In terms of false dawns, it proved to be the cruellest of them all.
A precious clean sheet against Ipswich and suddenly the defensive renaissance had begun.
It had certainly taken long enough – the seventh time of asking in fact – during an early season which had seen the back four creak at alarming regularity.
Then those Tractor Boys achievements came tumbling down on a damp night at Selhurst Park.
Barely 72 hours after that impressive maiden shut-out and all those defensive inadequacies came flooding back against Crystal Palace.
In fact, they returned with a vengeance, this time more disturbing and more worrying than ever before.
So much for providing the springboard for Pompey to catapult themselves up the Championship table.
A 4-1 defeat to George Burley’s men really was as depressing as it is painted.
Granted, in respect of chances created and football produced in parts, the scoreline does not represent a fair indicator of the game which unfolded.
It was the hammering which actually wasn’t a hammering, regardless of what the result may suggest and irrespective of what is now entered into the record books.
This was no one-sided affair, this was no one-team show.
Pompey could well have added to the Dave Kitson strike they did register with – they certainly had enough opportunities.
Then that rearguard intervened, reverting to type in spectacular fashion.
Two goals in a four-minute spell in the second half and it was game, set and match Crystal Palace.
If that wasn’t infuriating enough, it occurred during a period when the visitors were well on top and looking good for taking the lead.
From reaching for the skies to slumping to familiar depths, it all happened within the blink of an eye.
And once again, Pompey’s defence played an integral role.
How James Vaughan must not have believed his good fortune at the helping hand sent his way on what was his home debut.
On loan from Everton, he was itching to make a favourable impression in his new surroundings.
Sure enough, he was generously assisted by Cotterill’s men and they crumpled alarmingly during a second-half defensive horror show.
The breakthrough – and second Palace goal – saw right-back Alex Marrow spark a swift counter attack by crashing a long ball down the middle.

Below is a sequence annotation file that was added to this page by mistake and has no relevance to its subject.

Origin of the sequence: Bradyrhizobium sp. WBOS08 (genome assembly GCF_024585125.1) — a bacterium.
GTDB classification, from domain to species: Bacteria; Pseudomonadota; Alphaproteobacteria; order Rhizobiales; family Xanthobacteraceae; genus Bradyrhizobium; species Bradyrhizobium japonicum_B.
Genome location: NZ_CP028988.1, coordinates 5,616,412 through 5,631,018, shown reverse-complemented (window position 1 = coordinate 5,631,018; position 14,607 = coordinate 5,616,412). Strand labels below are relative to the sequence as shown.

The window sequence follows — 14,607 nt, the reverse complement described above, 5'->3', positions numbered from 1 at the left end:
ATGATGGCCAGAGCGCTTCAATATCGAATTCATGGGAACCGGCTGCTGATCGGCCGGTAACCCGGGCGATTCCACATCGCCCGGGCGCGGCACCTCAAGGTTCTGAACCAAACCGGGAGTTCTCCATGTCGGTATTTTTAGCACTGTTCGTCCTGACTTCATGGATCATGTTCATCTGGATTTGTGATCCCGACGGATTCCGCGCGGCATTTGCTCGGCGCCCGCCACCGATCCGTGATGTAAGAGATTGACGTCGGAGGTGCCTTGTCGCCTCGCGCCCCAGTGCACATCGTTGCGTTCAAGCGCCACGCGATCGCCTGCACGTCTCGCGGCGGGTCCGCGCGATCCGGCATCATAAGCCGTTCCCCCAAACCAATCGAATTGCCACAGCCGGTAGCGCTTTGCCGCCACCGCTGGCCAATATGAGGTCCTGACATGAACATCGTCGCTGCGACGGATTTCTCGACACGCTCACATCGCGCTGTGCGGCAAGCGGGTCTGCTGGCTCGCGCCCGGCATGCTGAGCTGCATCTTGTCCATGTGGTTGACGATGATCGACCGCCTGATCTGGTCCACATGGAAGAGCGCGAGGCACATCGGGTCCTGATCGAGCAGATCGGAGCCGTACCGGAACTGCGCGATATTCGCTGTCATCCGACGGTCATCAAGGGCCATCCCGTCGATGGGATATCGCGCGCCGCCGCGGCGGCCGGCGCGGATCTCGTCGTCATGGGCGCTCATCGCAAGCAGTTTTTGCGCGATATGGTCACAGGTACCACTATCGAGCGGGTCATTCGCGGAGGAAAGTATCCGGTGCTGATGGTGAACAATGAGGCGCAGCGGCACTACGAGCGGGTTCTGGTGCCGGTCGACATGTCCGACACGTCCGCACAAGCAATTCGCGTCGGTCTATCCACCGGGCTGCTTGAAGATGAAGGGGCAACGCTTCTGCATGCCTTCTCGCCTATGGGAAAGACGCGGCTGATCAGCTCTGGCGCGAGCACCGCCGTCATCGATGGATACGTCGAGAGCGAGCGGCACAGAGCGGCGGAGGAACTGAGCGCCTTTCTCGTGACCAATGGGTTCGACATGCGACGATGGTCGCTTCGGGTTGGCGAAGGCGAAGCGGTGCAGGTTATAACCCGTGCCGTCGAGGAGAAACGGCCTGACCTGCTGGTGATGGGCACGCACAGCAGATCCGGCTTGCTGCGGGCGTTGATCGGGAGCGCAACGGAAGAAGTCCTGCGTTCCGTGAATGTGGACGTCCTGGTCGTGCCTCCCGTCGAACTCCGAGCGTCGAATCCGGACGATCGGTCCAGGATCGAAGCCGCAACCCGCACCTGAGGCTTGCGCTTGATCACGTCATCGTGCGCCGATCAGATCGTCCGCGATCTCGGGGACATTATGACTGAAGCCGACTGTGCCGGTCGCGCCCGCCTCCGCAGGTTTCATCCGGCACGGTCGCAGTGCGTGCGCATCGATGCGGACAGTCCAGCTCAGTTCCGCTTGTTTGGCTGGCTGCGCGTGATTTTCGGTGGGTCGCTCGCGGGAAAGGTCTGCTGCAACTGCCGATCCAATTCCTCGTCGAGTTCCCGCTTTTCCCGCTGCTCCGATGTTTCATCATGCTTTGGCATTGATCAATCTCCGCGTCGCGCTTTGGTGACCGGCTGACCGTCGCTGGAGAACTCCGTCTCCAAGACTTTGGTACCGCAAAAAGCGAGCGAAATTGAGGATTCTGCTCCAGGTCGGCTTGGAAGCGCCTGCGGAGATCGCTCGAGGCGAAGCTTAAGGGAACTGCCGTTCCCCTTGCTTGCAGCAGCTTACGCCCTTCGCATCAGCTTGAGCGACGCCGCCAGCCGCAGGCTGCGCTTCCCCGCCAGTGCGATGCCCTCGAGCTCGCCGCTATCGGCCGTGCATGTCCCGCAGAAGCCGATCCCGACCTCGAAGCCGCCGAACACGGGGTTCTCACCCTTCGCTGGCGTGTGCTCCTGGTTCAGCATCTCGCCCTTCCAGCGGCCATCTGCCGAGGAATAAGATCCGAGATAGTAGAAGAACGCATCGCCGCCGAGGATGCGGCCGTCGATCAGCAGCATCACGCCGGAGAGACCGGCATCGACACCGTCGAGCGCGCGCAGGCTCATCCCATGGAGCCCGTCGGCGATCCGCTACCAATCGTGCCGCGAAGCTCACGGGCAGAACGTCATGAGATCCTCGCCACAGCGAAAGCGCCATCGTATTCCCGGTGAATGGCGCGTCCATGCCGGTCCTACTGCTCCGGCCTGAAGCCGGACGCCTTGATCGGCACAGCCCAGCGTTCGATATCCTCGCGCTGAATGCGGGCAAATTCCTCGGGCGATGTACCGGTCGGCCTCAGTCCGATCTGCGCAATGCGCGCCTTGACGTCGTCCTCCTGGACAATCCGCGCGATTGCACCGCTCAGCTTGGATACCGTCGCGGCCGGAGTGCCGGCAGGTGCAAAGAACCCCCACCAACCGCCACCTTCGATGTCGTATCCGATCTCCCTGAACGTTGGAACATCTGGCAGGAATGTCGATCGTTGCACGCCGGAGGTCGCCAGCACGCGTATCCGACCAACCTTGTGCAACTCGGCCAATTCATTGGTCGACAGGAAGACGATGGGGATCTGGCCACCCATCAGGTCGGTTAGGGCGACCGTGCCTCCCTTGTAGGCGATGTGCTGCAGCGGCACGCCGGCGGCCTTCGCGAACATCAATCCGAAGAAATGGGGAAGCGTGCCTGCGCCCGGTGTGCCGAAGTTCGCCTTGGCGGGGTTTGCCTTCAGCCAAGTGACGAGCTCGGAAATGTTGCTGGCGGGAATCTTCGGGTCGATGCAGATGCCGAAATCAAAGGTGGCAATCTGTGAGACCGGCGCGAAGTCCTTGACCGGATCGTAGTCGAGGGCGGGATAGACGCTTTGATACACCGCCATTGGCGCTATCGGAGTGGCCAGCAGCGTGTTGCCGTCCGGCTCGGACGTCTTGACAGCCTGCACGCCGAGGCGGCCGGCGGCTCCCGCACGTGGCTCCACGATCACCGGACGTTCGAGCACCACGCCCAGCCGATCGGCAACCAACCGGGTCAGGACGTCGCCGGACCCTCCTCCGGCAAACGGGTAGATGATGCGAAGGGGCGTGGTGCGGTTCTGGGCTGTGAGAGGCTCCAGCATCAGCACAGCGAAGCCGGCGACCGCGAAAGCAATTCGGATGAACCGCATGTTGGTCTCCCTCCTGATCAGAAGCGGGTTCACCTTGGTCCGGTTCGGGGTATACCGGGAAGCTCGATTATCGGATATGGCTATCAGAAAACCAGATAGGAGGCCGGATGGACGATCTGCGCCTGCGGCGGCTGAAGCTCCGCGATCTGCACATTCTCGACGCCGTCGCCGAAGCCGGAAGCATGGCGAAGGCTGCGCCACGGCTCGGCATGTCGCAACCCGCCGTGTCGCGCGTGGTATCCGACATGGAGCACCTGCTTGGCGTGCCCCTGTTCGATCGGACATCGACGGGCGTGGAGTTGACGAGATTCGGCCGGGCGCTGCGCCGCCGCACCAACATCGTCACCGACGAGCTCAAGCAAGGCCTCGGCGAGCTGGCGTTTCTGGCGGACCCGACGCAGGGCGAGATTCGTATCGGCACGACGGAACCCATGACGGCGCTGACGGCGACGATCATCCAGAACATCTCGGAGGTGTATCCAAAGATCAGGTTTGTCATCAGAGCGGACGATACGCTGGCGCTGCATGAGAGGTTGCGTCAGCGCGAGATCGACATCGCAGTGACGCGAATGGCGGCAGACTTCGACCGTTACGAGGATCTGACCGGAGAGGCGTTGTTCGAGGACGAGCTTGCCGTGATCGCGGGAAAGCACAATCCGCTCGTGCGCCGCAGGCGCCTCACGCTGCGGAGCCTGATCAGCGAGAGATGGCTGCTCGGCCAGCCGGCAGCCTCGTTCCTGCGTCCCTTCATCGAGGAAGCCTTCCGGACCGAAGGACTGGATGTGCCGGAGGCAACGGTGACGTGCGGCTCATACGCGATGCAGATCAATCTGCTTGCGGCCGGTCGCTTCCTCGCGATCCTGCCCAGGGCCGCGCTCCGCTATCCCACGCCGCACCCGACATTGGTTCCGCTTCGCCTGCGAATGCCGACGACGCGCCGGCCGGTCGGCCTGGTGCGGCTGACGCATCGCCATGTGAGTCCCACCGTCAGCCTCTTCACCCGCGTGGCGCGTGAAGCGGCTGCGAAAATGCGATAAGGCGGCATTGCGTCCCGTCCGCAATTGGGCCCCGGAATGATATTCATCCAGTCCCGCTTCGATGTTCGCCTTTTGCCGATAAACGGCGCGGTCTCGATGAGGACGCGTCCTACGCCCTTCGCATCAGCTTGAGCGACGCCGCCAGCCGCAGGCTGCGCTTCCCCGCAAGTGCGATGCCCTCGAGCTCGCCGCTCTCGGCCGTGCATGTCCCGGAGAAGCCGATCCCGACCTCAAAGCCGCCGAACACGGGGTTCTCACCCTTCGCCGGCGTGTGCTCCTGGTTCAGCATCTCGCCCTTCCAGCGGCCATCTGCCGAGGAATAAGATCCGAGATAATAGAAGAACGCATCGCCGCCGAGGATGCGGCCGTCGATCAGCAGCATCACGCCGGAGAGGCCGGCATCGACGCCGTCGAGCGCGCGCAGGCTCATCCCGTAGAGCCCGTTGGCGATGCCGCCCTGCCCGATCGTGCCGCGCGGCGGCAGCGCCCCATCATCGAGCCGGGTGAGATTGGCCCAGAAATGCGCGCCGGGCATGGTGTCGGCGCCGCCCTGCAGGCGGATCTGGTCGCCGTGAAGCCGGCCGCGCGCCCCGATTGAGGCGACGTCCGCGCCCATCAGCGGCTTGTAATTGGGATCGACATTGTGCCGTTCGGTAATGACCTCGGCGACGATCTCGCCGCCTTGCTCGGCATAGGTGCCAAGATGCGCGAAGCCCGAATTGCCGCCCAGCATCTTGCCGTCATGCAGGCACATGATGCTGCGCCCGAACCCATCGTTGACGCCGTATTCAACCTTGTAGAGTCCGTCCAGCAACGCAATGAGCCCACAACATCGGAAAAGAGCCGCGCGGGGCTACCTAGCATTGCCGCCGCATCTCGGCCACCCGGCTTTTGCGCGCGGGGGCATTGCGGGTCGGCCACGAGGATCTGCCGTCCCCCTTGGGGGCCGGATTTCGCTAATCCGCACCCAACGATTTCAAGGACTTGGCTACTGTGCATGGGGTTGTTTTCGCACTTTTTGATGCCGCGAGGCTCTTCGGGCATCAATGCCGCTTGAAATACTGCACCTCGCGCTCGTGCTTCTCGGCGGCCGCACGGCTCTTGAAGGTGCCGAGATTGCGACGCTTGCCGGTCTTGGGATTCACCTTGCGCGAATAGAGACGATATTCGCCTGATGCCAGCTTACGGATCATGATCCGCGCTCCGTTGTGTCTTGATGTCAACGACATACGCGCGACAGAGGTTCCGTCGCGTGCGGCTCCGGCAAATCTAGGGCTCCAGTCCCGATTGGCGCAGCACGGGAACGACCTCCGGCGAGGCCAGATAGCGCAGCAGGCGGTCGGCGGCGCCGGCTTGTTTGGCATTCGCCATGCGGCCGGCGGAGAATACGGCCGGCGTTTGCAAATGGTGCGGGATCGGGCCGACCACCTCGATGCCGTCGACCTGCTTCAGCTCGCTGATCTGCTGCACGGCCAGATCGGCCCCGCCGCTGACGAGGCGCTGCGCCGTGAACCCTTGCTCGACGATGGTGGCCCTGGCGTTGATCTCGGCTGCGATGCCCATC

It sent Vaughan and Neil Danns scuttling through free from the attention of any Blues player, the former arriving ahead of Jamie Ashdown to lob the ball into an empty net.
Several Pompey players appealed for offside in vain – a baton that was taken up by Pompey boss Steve Cotterill to officials and also in his media address.
Still, on 59 minutes it happened again, this time Paddy McCarthy sending in a booming ball which was flicked towards goal by Danns.
Once more, Vaughan reacted quickest to again clip the ball past the advancing Ashdown for his hat-trick.
For a team which had scored just one goal in five previous Championship outings, there was going to be no stirring fight back.
Sure enough, Danns capped an outstanding display by taking a generous tumble under the presence of Michael Brown to earn – and net with – an 81st-minute penalty.
It truly was grim stuff from Cotterill’s troops as the battered reputations which had been partially repaired on Saturday unravelled in spectacular style.
Against Ipswich, the often-criticised Ibrahima Sonko and Carl Dickinson turned in their most impressive performances to date.
However, they were well below par last night, along with an increasingly exasperated Ricardo Rocha.
At least Joel Ward did himself proud, especially in the second half when his forays down the right flank were regularly productive.
But for all the defensive woes, at the other end of the pitch Pompey did impress.
Hayden Mullins saw one 25-yarder beaten out by Julian Speroni, while in the second half he tamely side-footed the ball straight at the keeper.
Liam Lawrence went close with a dipping volley which flashed narrowly wide following good work by David Nugent.
Kitson saw a left-foot half volley flash wide, while a goal-bound header after the break was diverted by the head of Kanu over the bar.
Substitute John Utaka also had a header cleared off the line in the final stages.
As it was, Kitson’s 24th-minute strike was all the Blues had to show for their attacking efforts.
Even then, that was generously assisted by Anthony Gardner, who headed the ball back, only to discover Speroni had already charged out of his goal.
It allowed Kitson to crash the ball into an empty net to open his Pompey account.
That strike cancelled out Vaughan’s spectacular 14th-minute opener, when he spun with back to goal and drove the ball into the top corner.
Those goals ensured it was 1-1 going into the interval and anyone’s game.
That was until the Pompey rearguard returned to old habits and intervened once again.